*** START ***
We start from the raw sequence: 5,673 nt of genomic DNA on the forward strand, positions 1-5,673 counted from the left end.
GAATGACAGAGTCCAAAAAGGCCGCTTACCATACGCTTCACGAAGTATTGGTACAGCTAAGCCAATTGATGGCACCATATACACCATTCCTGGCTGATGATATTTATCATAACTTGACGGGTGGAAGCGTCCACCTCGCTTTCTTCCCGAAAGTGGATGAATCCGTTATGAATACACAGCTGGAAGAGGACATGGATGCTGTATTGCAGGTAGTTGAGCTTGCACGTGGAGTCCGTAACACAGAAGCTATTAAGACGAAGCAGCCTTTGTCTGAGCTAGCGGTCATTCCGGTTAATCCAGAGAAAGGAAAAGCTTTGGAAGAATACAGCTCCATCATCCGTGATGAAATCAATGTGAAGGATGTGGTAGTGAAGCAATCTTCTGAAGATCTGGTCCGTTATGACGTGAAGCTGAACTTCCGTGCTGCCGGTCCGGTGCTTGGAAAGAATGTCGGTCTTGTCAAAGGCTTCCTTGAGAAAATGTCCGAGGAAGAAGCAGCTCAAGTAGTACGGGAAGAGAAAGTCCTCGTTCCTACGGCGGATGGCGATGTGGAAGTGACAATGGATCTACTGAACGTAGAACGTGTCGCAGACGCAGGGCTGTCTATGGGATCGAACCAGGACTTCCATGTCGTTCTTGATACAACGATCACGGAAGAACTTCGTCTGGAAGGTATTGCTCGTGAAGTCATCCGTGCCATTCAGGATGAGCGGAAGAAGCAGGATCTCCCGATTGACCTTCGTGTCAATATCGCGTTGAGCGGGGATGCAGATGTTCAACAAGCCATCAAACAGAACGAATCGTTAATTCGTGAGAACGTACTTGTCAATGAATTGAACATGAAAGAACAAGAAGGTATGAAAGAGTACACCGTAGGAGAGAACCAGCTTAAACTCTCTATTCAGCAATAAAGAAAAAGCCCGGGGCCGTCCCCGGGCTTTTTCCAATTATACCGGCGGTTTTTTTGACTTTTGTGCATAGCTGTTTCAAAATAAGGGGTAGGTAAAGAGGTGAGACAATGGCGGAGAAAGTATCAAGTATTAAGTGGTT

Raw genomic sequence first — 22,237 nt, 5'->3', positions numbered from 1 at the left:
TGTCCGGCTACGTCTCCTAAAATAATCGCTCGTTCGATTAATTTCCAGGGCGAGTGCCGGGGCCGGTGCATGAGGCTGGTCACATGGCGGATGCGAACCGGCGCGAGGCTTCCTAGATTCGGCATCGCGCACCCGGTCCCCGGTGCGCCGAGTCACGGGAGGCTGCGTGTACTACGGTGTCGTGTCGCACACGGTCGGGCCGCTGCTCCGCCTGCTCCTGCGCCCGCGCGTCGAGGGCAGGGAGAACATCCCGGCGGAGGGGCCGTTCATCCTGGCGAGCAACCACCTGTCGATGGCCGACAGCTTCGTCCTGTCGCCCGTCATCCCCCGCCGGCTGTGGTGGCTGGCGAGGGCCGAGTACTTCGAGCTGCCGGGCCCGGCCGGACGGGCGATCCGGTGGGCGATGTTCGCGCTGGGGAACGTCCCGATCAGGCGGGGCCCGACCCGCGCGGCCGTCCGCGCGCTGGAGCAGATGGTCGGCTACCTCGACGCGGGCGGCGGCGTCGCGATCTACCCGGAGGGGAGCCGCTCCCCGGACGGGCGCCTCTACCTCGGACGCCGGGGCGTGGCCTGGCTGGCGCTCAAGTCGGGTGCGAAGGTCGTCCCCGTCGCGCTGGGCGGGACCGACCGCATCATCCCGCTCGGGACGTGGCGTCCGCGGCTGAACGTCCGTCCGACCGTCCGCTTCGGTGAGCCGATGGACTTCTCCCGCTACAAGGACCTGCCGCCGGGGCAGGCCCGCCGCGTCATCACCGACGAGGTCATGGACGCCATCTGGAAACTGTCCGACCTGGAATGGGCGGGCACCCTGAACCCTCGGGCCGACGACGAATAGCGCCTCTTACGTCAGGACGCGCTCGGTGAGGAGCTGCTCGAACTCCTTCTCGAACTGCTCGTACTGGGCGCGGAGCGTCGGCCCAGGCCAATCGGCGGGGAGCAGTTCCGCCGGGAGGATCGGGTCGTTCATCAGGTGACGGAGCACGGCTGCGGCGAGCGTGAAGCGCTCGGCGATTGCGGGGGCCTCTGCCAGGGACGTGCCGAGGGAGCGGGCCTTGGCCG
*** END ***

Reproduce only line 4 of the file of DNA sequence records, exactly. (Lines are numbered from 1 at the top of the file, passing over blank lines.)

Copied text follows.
TGTCCGGCTACGTCTCCTAAAATAATCGCTCGTTCGATTAATTTCCAGGGCGAGTGCCGGGGCCGGTGCATGAGGCTGGTCACATGGCGGATGCGAACCGGCGCGAGGCTTCCTAGATTCGGCATCGCGCACCCGGTCCCCGGTGCGCCGAGTCACGGGAGGCTGCGTGTACTACGGTGTCGTGTCGCACACGGTCGGGCCGCTGCTCCGCCTGCTCCTGCGCCCGCGCGTCGAGGGCAGGGAGAACATCCCGGCGGAGGGGCCGTTCATCCTGGCGAGCAACCACCTGTCGATGGCCGACAGCTTCGTCCTGTCGCCCGTCATCCCCCGCCGGCTGTGGTGGCTGGCGAGGGCCGAGTACTTCGAGCTGCCGGGCCCGGCCGGACGGGCGATCCGGTGGGCGATGTTCGCGCTGGGGAACGTCCCGATCAGGCGGGGCCCGACCCGCGCGGCCGTCCGCGCGCTGGAGCAGATGGTCGGCTACCTCGACGCGGGCGGCGGCGTCGCGATCTACCCGGAGGGGAGCCGCTCCCCGGACGGGCGCCTCTACCTCGGACGCCGGGGCGTGGCCTGGCTGGCGCTCAAGTCGGGTGCGAAGGTCGTCCCCGTCGCGCTGGGCGGGACCGACCGCATCATCCCGCTCGGGACGTGGCGTCCGCGGCTGAACGTCCGTCCGACCGTCCGCTTCGGTGAGCCGATGGACTTCTCCCGCTACAAGGACCTGCCGCCGGGGCAGGCCCGCCGCGTCATCACCGACGAGGTCATGGACGCCATCTGGAAACTGTCCGACCTGGAATGGGCGGGCACCCTGAACCCTCGGGCCGACGACGAATAGCGCCTCTTACGTCAGGACGCGCTCGGTGAGGAGCTGCTCGAACTCCTTCTCGAACTGCTCGTACTGGGCGCGGAGCGTCGGCCCAGGCCAATCGGCGGGGAGCAGTTCCGCCGGGAGGATCGGGTCGTTCATCAGGTGACGGAGCACGGCTGCGGCGAGCGTGAAGCGCTCGGCGATTGCGGGGGCCTCTGCCAGGGACGTGCCGAGGGAGCGGGCCTTGGCCG